Friday, October 30, 2015

Rays add new marketing guru to front office

According to the Tennessean, the Tampa Bay Rays will have a new executive front office member in 2016. Jeff Cogen, current CEO of the Nashville Predators, will be joining the organization on February 1st, following the NHL All-Star Game. Cogen will split time between the Predators and Rays beginning on November 30th.

With the departure last season of longtime Rays executive Mark Fernandez and attendance at a 10-year low, it is no surprise the Rays brought someone in.

So who is Jeff Cogen?

First of all, Cogen is a long-time friend of Rays President Matt Silverman. According to the Wall St Journal, Cogen was one of the first team presidents Silverman befriended when he joined the Rays in 2006. So there is a history of collaboration.

Second, and most important, Cogen has a long career in sports and entertainment. According to the Predators' website, he has worked in the following positions with the following organizations:
  • CEO, Nashville Predators
  • President, Dallas Stars
  • President, Texas Rangers
  • Vice President, Dallas Stars
  • Executive V.P. of Marketing and Sales, Southwest Sports Group
  • Chief Operating Officer, Florida Panthers
  • Director, and later Vice President of Marketing for Olympia Arenas, the managing company of Detroit Red Wings, Joe Louis Arena and Fox Theater
  • Manager, Ringling Brothers and Barnum and Bailey Shows
In total, Cogen has been working in sports and entertainment for nearly 30 years.

According to the Nashville Business Journal, Cogen and Predators' Chief Operating Officer Sean Henry have achieved much in their tenure. They've increased ticket sales, encouraged youth sports, increased season ticket holders and corporate sponsors, and re-energized the fanbase of a team that was rumored to relocated.

According to the Chairman of the Predators in the Tennessean,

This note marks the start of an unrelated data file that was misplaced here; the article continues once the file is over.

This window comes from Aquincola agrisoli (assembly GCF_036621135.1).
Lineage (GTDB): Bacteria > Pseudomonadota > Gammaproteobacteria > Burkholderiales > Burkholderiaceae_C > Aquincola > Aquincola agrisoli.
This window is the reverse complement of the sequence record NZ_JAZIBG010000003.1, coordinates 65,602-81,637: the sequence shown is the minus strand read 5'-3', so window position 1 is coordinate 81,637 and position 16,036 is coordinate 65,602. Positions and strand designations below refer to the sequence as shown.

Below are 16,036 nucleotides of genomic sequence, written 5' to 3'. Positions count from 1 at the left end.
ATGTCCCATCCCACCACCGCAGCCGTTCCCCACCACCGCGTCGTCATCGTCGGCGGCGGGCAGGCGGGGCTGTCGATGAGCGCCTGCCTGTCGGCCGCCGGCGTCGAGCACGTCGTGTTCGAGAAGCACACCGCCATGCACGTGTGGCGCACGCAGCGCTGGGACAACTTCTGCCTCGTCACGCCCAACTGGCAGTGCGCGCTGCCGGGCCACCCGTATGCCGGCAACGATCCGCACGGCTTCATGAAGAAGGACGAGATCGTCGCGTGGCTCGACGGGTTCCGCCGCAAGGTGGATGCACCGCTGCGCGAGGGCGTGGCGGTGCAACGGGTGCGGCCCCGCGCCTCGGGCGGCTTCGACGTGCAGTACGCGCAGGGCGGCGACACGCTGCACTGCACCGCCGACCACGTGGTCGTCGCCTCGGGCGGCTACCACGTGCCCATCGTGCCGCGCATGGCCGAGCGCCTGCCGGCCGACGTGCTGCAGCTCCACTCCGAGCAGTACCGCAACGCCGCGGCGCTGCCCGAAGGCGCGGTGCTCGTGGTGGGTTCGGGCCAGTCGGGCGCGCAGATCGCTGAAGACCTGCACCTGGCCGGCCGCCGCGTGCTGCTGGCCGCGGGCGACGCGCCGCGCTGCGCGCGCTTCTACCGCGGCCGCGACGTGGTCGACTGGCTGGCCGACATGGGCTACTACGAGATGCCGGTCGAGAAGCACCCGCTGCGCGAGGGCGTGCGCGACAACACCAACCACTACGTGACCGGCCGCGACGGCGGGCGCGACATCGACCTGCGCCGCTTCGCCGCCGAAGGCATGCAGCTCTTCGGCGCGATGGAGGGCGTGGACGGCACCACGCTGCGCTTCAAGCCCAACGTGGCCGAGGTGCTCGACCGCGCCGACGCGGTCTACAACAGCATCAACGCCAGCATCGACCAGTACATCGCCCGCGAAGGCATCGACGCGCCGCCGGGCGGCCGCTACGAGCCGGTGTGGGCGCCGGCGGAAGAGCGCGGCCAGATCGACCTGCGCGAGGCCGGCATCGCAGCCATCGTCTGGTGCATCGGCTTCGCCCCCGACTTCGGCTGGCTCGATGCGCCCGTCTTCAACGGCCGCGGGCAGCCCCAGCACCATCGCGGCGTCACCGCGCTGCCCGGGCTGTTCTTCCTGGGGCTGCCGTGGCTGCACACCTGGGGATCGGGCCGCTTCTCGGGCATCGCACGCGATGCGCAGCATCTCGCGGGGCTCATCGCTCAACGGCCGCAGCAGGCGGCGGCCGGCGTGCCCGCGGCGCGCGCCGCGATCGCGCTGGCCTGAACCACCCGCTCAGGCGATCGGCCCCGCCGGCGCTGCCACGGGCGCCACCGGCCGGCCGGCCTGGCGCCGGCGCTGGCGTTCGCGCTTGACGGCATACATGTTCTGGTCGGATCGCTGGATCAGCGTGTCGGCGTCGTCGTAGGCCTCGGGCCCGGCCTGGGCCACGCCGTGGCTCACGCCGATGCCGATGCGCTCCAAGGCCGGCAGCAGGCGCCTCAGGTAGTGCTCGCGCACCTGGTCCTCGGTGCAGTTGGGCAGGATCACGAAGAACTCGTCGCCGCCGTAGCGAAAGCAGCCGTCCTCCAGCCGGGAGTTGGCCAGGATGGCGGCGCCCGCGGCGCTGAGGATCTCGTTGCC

“I have never seen a marketing person who is as thorough and organized and as systematic as Jeff,” Cigarran said. “That is now part of the DNA of the whole sales team. He can tell you every little thing that we sell, how is it trending. I’ve seen a lot of good marketing people … but I’ve never seen anyone as good as Jeff.”

While in charge of the Predators, Cogen saw attendance increase from a low of 14,979 in 2010-11 to 16,854 in 2014-15. A better team on the ice helped, but Cogen also "increased television ratings, and sales and marketing efforts."

An interesting quote from an article on Predators attendance summed up Cogen and Henry's thought process:
"If there are 500 or 1,000 fans from other cities, it makes for a fun night," Henry said. "But it's not a lot of fun when there are 7,000 of them. Then it's no longer a home game. So the real key is getting people that wear gold in our building. We need to give them reasons ..."

When asked about Major League Baseball in Nashville, Cogen emphasized how hard a small market has to work and what elements are needed for success.
"It's easier in New York, Philadelphia, Chicago and Boston, because to fill 40,000 seats you have to have a smaller percentage of the population. But I believe the market is robust enough, and corporate-laden and technologically savvy that we have the right mix of corporate and individuals that could support Major League Baseball, if there were facilities."
Needless to say, Cogen has his work cut out for him in Tampa Bay. While the Predators arena is located "in the midst of a very trendy entertainment district", we all know the location issues of Tropicana Field. How much can Cogen overcome that huge obstacle?

Corporate support has also been a huge problem for the Rays. Can Cogen get the Rays on the right track with corporate partners? Can he get more fans to the ballpark on the weekends?

I've often said the Rays can't sell baseball like other teams do. They need to think out of the box. Cogen is an out-of-the-box thinker. In 2011, the Predators gave away tickets. According to Yahoo! sports, the strategy was to "(a) get them in the building and (b) track that data to get them back". Cogen then claimed he can "turn 15 percent of non-paying attendees into paying fans". And Cogen didn't care much about season ticket holders paying when others didn't. According to Cogen.
"Empty seats don't look very good on television, they don't cheer very loud, they don't buy hot dogs."
Tropicana Field had a lot of empty seats last year. When full, they have often been due to opposing fans.

From what I am reading, the Rays have themselves a great acquisition in Jeff Cogen. I've often called the Rays marketing effort the hardest job in sports. Let's see what Cogen can do.